A Century of Archival Effort
The Historical Commission of South Carolina, the predecessor of the South Carolina Department of Archives and History, took charge of the state’s rich heritage of inactive public records on April 1, 1905. South Carolina had a long history of concern for its government records, rescuing them from war, hurricane, and fire, but it lagged behind its sister southern states in publishing its early records and establishing a separate state agency to care for them. Beginning with but one employee and two rooms in the State House, the agency outgrew two other sites before moving to the Archives and History Center in 1998.
North Carolina’s publication of its colonial records spurred an effort that led to South Carolina’s archival agency. Wanting a similar publication, the South Carolina Historical Society mounted a statewide petition drive that obtained legislative funding for a Public Record Commission in 1891. That commission obtained transcripts of colonial records in England and in 1894 successfully recommended the establishment of a permanent Historical Commission. The commission was charged with collecting historical records of all types but it had no staff and its collections were deposited with the Secretary of State. The commission was transformed into an archival agency by legislative act in 1905. The agency long made documentary publication one of its highest priorities.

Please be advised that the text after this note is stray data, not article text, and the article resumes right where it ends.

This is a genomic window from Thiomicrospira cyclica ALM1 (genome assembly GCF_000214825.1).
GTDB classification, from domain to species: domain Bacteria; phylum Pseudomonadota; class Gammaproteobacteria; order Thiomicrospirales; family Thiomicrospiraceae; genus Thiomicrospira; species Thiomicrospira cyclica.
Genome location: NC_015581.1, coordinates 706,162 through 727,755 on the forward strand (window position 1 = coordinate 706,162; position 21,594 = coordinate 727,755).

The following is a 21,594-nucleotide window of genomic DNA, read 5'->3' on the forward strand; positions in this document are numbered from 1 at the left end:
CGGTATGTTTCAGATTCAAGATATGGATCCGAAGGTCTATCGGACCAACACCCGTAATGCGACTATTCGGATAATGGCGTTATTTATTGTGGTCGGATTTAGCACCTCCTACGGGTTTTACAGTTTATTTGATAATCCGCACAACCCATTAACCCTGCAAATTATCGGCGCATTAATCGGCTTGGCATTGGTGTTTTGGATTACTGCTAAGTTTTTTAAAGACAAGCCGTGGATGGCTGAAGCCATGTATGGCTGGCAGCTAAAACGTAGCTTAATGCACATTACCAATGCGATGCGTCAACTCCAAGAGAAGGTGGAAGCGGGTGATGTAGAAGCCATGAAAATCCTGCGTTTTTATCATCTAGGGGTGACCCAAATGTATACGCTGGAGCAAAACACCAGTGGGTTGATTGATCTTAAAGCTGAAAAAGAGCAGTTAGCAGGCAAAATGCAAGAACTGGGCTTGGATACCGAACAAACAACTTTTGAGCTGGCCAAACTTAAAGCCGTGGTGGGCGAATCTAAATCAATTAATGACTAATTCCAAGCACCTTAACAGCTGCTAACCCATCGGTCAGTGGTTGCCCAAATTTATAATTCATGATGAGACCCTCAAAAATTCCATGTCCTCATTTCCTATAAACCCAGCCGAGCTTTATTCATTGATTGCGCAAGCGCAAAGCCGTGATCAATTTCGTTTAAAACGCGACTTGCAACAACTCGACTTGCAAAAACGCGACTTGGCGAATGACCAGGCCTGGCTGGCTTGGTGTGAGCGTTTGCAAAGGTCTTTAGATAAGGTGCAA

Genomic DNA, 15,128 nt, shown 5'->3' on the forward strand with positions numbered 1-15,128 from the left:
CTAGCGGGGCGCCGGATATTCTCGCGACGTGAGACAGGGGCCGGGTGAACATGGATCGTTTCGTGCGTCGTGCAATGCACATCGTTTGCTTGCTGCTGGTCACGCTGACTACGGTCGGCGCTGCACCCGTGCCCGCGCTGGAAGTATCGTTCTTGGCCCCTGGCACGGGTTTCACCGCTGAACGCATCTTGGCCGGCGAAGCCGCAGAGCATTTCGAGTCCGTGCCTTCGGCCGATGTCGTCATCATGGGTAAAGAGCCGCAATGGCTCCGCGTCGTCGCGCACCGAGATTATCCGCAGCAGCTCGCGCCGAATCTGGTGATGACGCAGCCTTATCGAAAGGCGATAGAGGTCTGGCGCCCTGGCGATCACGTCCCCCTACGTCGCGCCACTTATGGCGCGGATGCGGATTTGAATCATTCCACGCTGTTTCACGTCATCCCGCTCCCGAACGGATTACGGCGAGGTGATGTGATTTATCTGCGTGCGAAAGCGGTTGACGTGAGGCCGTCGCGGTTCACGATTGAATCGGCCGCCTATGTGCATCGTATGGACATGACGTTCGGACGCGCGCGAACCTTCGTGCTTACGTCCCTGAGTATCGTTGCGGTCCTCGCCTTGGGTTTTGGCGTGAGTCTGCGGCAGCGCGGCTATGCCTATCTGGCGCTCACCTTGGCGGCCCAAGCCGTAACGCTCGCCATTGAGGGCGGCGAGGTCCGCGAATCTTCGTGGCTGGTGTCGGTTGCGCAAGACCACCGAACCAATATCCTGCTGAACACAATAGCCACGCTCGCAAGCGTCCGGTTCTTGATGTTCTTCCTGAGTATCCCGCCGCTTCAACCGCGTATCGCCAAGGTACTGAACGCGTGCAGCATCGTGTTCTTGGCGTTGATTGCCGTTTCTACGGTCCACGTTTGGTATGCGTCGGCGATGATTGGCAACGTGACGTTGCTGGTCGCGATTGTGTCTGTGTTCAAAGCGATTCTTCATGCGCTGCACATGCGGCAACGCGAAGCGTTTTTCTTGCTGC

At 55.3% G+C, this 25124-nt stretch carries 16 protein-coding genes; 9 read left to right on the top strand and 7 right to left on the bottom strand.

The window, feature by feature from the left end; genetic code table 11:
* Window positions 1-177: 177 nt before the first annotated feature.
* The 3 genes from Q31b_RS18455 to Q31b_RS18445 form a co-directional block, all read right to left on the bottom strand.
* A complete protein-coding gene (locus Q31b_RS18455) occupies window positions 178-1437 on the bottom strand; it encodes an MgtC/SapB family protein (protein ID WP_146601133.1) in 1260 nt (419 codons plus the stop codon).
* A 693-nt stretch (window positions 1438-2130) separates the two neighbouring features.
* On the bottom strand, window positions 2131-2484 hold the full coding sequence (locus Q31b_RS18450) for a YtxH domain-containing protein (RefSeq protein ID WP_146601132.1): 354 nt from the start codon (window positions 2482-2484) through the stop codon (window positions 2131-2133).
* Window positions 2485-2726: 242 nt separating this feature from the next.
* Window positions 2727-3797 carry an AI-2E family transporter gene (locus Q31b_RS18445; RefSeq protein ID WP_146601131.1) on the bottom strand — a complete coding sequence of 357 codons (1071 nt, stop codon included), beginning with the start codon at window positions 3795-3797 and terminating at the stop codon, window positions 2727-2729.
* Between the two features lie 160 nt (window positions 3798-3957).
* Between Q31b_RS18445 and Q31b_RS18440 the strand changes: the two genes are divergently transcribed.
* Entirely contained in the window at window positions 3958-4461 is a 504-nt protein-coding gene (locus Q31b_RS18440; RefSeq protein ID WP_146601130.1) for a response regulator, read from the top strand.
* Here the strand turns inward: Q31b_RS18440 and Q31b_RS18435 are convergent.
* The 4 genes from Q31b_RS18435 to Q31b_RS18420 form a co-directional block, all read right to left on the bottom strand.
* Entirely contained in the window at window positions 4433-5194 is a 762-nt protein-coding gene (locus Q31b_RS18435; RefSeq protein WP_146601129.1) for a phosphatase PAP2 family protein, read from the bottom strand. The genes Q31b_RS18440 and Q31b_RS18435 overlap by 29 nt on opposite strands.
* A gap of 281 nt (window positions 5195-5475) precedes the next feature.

South Carolina has one of the richest collections of colonial, state, and local government records in the nation. When the Historical Commission moved into the World War Memorial Building in 1936 it had but three staff members. The Archives Building on Senate Street, occupied in 1960 and doubled in size in 1971, and a greatly increased staff that reached 130 by 1980 allowed expanded programs and intensive work with the archival records. At its peak the department had the best research hours of any state archives. Reductions in recent years have curtailed the agency’s activities, but computer technology has allowed exciting advances in making its wealth of records available.
Alexander Samuel Salley,
South Carolina’s First State Archivist
J. Harold Easterby, who became the second director in 1949, was a College of Charleston history professor who modernized the agency’s archival and publication programs and, just before his death, obtained its first adequate building at the corner of Senate and Bull Streets. Charles E. Lee served as director from 1961 to 1987. In those years the agency greatly expanded its responsibilities and staff.
George L. Vogt, director from 1987 to 1995, obtained the funding for the Archives and History Center before leaving to become director of the State Historical Society of Wisconsin. Rodger E. Stroup, the current director, took office in 1997. Dr. Stroup brought an increased emphasis on programs to improve history education in the secondary schools.
Bust of Alexander Samuel Salley,
The bust was a generous centennial gift to the department by Mrs. Ann Bowen of Greenwood. It comes from the estate of her late husband Don Herd, a president of Lander College. Herd purchased the bust from Salley’s widow.
In January 1973 the State Records Center was transferred from the Division of General Services to the State Archives. Later that year the General Assembly passed the Public Records Act. This act gave the State Archives legal authority over the management of all public records and required agencies and local governments to work with the Archives in managing their records.